Earlier today, five Scouts from Troop 883 were awarded the Ad Altare Dei religious emblem. The Scouts, who worked for nearly a year to complete the requirements for the award, were presented with their Ad Altare Dei medals by Fr. Neville O’Donohue at Mass this morning at the St. Joseph Catholic Community.
The purpose of the Ad Altare Dei (to the altar of God) program is to help Catholic youth of the Roman Rite develop a fully Christian way of life in the faith community. The program is organized in chapters based on the seven sacraments. The seven Sacraments are a primary means toward spiritual growth.
The most important aspect of the program is that the Scout grows in his spiritual experience of his relationship to God and the church.
Congratulations go to:
- Dillon K.
- Chris S.
- Nate J.
- Nathan C.
- Nathan B.
Special thanks to Assistant Scoutmaster Matt Carteaux, our religious emblem coordinator, who worked with these Scouts throughout the program.
Compel: Force or oblige someone to do something.
Delegate: To give or commit (duties, powers, etc) to another as agent or representative.
Empowered: Give someone the authority or power to do something.
The authority of youth leadership is not based in compelling young people to do something.
The authority in youth leadership is not delegated (One abiding myth of Scouting is that the adults are the source of all authority and delegate responsibility to youth leadership.)
The authority of youth leadership is built into the fabric of Scouting, they are empowered to lead.
Youth leaders are not servants, employees, or soldiers but volunteer players in the purposeful game of Scouting.
Scouting is something that Scouts do for themselves and adults have the honor of observing, coaching and encouraging.
Adult oversight is cooperative; we are there to aid our youth leaders by doing only the things they, by reason of their age, cannot do
Adult authority is provisional; we are there to assure things are safe, and that our youth leaders are playing within the bounds of the game.
Adult leadership is responsive and reciprocal to youth leadership: we provide assistance to developing leaders in the same way we teach someone to ride a bike, by letting go when they are ready to pedal on their own.
The post The Authority of Youth Leadership. appeared first on Scoutmastercg.com.
What’s it like to spend a summer as a Philmont Ranger?
Incredible seems too weak a word, and amazing doesn’t quite cut it either.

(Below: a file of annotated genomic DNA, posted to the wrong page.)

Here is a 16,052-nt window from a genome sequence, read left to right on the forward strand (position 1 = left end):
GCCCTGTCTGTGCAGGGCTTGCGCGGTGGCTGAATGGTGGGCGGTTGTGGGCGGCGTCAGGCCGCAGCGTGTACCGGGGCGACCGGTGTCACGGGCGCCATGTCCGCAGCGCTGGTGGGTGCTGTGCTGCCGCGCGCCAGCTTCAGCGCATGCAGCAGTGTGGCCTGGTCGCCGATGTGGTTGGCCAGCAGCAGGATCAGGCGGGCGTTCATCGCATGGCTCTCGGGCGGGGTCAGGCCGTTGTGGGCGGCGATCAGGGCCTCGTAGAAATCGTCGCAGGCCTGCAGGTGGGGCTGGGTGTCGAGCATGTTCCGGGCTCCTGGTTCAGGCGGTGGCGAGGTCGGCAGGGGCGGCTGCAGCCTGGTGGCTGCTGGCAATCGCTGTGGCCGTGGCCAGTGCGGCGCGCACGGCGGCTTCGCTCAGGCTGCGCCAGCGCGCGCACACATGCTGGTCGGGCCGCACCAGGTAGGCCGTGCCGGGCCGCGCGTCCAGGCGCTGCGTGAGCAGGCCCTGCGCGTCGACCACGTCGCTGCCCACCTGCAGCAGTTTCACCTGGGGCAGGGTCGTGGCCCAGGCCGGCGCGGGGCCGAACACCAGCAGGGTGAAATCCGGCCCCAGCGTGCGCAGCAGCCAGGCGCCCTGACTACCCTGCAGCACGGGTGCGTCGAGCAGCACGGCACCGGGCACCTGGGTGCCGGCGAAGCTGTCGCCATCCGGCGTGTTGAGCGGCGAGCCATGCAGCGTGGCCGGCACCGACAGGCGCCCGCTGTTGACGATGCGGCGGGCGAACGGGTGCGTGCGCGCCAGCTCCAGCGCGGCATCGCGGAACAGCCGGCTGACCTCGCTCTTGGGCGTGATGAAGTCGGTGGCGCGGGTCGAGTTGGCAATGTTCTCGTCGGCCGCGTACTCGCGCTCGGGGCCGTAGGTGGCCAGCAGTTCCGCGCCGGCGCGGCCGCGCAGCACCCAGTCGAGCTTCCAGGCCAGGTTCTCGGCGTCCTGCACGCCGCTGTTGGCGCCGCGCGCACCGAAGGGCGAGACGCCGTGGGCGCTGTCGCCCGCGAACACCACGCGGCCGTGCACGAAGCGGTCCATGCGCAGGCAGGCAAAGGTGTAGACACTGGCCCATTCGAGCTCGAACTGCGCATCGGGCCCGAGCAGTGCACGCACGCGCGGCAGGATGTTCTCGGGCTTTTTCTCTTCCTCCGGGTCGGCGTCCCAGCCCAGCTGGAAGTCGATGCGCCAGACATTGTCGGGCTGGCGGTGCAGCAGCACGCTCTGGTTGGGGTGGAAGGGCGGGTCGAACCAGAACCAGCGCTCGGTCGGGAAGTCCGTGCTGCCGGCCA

When words fail, try video. That’s the approach Tucker Prescott took with his magical, transcendent short film called “Philmont: A Ranger’s Summer.”
It manages to be both understated and powerful by sharing what one Ranger’s summer looked like.
Enough words; just watch:
Philmont – A Ranger’s Summer from Tucker Prescott on Vimeo.
From last night’s Committee Meeting – here are links to Troop 883′s various fundraising opportunities.
- Panera – Dough for Funds
- Coordinator: Cindy Knies
- Details: eScripts
- Yankee Candles
Cub Scout Pack 392 is searching for a few Den Chiefs to support their Tiger, Wolf, and Bear Dens.
The Dens meet on the 3rd Tuesday of each month, and the Pack meetings are on the 1st Friday of each month.
If you are interested, you should:
- Be 1st Class or above
- Have a Scoutmaster Conference with me to talk about the role of the Den Chief
- I will introduce you to Pack 392′s Cubmaster, and he will introduce you to the appropriate Den Leaders
- Commit to regularly attend the Den and Pack meetings until the end of the Cub Scout year (summer 2015)
- Complete the Den Chief Fast Start training (available on www.scouting.org)
- Bring a copy of your training certificate to the Den Chief Training (below)
- Attend Den Chief training at SJCC on Saturday, October 25 at SJCC
Those of us in Scouting see poison ivy as a campout-ruining nuisance. Goats, as it turns out, see it as a delicious treat.
Gavin Burseth, a 16-year-old from Bartlett, Ill., is training the animals to help clear poison ivy from campgrounds at the Blackwell Forest Preserve, about 30 miles west of Chicago.
Why goats instead of machines or chemicals?
“Goats are cheaper. They’re more eco-friendly. Generally they eat all day,” Gavin told the Chicago Tribune. “And poison ivy doesn’t affect them like it does people.”
Gavin, still a few steps shy of the Eagle Scout Award, is closing in on another rare BSA honor: the William T. Hornaday Award, which many call “an Olympic medal bestowed by the earth.”
The goat project is the third project of three required for theHornaday bronze medal. His others involved storm drains and water testing.
Once he finishes the necessary paperwork for the Hornaday Award, he’ll join an elite club. The BSA says about 1,100 Hornaday medals have been awarded since 1917. That would mean fewer than a dozen are awarded each year.
Read more about Gavin in the Chicago Tribune story.